This is both confusing and dangerous!
Obscuring of More Global Declarations
The names in local contexts obscure declarations with the same name in contexts that are more global. In a method, for example, a data type declared with TYPES obscures an identically named data type of the class. This data type then obscures the identically named data type of the program, which in turn obscures an identically named data type from ABAP Dictionary.
Developers must ensure that a more global object (that should be used in the current context) is not hidden. Conversely, a global object must not be accidentally used instead of a local object. The reader of the source code should always know what a name refers to. This means when you assign names, you should try to make sure that the local names do not hide names that are more global.
Following the KISS principle, it is recommended that local names are different from global names, because they do not follow their conventions. This mainly refers to the names in global declarations of the current program or in the repository. For example, a local class should never start with the cl_ prefix, a local interface should never start with if_ prefix, and a local data object should never start with the g_ prefix.
Naming conventions are frequently established for names within the source code that define specifications for naming, including potential prefixes and suffixes. These specifications often get bogged down in excessive formal strictness. Names created this way contain redundant information, are difficult to maintain and often do not achieve the main aim of readability and self-documenting sources. Therefore, we limited our discussion to the naming-related aspects that we consider essential and universal. Further specifications are only useful at the level of development groups/organizations.
If prefixes and/or suffixes are used, it is common practice to store the technical attributes of the described object in these prefixes/suffixes. Apart from the fact that we do not consider it necessary to specify technical information in names, there are so many technical attributes of an object in ABAP that they cannot be mapped using simple rules for short prefixes/suffixes. Or combinations of different technical additions often cannot be interpreted uniquely. Some examples:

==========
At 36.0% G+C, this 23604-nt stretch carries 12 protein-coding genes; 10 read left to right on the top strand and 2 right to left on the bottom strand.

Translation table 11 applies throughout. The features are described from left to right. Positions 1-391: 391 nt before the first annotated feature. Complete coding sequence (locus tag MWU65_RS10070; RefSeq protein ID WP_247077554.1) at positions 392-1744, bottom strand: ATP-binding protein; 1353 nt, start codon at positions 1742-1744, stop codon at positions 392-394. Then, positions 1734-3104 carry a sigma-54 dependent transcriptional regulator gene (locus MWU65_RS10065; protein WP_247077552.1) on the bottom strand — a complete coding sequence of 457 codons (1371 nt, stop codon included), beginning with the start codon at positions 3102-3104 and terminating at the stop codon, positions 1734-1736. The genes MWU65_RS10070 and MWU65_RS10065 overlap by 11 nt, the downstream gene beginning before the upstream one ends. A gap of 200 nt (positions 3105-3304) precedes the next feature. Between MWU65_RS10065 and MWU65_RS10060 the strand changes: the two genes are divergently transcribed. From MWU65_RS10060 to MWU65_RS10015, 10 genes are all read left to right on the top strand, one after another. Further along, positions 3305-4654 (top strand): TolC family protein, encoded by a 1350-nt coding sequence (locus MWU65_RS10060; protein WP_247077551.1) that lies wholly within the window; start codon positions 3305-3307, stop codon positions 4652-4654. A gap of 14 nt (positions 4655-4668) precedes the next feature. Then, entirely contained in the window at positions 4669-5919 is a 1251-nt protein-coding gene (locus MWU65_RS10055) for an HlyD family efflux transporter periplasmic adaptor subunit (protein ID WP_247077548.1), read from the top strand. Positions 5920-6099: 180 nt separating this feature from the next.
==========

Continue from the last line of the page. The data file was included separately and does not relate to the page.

In summary, we recommend that you should use name additions cautiously, particularly additions with technical information. Of course, every organization is free to use these conventions, which can supplement our basic rules. In the ABAP environment - with its high versatility of types, many contexts, the distinction between pass by reference and pass by value - it is probably not an easy task to create a complete, self-contained, consistent, technically correct, and — above all — easy-to-understand set of rules for prefixes and suffixes. The known results are just pure conventions that are usually incomplete and are not always applicable.
The example shown below demonstrates how to obscure names in different contexts. The fact that no descriptive names were used for the data objects (for the sake of simplicity) can be disregarded here.
If you just consider the implementation of the main method in the CONCATENATE statement, it is clearly evident only for the demo=>a2 and me->a3 operands that they are attributes of the class and that a4 is a local data object of the method. It is only possible in the general overview to see that a1 describes an importing parameter, a5 describes a global data object of the program, and a6 describes a returning parameter. The global data objects a1 to a4 cannot be addressed in the method because they are obscured by local data objects or attributes of the class.
Unlike the source code above, the following source code includes the previously discussed prefixes, to prevent obscuring and to distinguish method parameters from local data objects. Again, descriptive names were not used here to focus on aspects that are essential for this example.
All operands are now clearly known in the CONCATENATE statement. A prefix (l_) can be implemented for the local names, but this is unnecessary for two reasons:
By applying the minimal naming convention used here, you can address all data objects that are declared in the displayed source code section in the method. Of course, the declaration of the global data objects is only implemented to demonstrate obscuring and how to prevent it. Global data objects should no longer be used in programs that do not work with classic dynpros.